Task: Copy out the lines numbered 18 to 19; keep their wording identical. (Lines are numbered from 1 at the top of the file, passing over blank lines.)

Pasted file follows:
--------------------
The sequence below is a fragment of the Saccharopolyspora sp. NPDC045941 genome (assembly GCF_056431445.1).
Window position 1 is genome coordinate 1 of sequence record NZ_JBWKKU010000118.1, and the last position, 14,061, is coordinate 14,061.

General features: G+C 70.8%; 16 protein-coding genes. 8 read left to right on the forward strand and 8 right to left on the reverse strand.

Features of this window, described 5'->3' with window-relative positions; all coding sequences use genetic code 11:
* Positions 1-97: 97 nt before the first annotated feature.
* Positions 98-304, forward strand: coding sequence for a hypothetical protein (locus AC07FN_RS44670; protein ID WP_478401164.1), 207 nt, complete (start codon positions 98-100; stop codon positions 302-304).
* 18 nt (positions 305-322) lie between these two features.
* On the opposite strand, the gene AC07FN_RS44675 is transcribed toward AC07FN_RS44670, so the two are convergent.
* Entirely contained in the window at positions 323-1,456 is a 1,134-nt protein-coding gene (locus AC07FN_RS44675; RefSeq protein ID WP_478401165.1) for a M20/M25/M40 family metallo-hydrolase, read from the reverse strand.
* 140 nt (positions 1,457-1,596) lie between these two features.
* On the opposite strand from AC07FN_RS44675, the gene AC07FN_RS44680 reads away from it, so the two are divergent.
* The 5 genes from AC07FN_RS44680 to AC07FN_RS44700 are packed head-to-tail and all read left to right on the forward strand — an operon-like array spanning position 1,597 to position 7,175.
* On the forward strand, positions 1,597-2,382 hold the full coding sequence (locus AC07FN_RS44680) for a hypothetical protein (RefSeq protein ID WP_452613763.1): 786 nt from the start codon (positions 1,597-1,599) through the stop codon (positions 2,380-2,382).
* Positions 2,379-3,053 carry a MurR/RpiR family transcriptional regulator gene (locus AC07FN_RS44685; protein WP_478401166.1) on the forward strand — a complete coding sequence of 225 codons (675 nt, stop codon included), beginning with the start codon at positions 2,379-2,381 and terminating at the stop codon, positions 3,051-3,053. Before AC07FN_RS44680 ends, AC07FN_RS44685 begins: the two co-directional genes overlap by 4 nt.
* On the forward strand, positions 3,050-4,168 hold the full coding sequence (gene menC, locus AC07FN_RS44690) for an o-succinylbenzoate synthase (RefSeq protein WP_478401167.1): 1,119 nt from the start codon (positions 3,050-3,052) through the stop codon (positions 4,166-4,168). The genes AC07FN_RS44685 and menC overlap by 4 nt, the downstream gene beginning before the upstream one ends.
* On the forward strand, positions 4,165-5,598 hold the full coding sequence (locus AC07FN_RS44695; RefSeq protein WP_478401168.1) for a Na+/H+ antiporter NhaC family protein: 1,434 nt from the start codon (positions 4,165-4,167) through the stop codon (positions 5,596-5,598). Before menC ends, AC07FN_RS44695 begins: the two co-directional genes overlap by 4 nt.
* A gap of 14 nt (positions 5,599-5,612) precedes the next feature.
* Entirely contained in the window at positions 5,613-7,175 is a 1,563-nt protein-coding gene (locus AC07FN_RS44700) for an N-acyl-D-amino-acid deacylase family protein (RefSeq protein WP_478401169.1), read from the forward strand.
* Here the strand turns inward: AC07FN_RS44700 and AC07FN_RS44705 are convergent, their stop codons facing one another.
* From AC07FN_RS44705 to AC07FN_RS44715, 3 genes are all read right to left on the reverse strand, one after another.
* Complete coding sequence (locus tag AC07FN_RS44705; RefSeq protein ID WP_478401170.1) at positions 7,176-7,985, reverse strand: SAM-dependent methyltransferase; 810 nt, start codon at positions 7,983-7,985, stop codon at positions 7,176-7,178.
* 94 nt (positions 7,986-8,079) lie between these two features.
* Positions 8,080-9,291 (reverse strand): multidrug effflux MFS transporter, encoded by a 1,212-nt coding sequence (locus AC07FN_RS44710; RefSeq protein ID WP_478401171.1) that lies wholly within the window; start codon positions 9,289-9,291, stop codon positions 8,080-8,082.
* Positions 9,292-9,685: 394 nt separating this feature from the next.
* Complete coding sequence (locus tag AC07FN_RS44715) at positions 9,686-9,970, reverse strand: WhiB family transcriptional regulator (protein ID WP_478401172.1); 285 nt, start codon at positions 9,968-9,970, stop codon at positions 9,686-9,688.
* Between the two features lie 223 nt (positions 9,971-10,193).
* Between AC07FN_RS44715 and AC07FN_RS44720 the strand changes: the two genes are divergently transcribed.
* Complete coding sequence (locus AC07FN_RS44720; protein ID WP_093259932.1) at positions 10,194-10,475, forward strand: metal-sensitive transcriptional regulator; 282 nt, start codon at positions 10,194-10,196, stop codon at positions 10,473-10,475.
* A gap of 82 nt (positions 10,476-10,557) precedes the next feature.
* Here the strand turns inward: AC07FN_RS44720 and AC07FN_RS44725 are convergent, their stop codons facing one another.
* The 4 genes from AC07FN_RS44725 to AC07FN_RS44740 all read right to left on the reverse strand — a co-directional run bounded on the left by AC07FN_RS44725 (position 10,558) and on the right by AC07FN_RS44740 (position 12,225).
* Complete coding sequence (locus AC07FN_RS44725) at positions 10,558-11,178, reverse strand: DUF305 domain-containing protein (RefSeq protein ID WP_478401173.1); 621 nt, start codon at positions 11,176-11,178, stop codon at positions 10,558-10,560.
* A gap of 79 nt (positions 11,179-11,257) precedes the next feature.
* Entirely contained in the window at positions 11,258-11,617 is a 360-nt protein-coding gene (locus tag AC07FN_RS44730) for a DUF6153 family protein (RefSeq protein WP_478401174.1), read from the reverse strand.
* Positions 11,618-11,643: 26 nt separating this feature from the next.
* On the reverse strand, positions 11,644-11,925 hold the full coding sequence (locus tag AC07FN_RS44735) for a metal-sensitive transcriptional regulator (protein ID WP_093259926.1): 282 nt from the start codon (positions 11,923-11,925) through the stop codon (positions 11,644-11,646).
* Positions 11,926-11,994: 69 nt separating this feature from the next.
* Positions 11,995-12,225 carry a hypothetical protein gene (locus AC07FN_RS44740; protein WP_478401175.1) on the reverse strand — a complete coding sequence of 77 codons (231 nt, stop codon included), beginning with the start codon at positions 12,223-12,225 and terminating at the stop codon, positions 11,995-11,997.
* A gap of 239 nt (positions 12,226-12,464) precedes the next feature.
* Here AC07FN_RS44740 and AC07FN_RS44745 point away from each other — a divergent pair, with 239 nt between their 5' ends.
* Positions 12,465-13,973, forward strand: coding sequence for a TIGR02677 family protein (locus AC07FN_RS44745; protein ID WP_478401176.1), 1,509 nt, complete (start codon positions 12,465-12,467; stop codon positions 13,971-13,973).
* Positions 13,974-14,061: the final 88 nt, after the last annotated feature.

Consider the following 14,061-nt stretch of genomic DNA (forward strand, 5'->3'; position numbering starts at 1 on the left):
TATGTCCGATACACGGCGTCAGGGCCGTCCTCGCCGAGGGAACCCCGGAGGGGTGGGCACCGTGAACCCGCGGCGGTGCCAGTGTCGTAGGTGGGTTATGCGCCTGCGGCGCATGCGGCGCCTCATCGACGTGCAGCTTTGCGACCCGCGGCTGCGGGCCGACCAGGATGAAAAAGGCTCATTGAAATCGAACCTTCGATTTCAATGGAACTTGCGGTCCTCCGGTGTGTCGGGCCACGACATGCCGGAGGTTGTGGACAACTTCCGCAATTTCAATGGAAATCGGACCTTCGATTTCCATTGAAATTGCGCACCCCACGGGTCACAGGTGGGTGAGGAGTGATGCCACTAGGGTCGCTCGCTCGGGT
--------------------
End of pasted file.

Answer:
* Entirely contained in the window at positions 5,613-7,175 is a 1,563-nt protein-coding gene (locus AC07FN_RS44700) for an N-acyl-D-amino-acid deacylase family protein (RefSeq protein WP_478401169.1), read from the forward strand.
* Here the strand turns inward: AC07FN_RS44700 and AC07FN_RS44705 are convergent, their stop codons facing one another.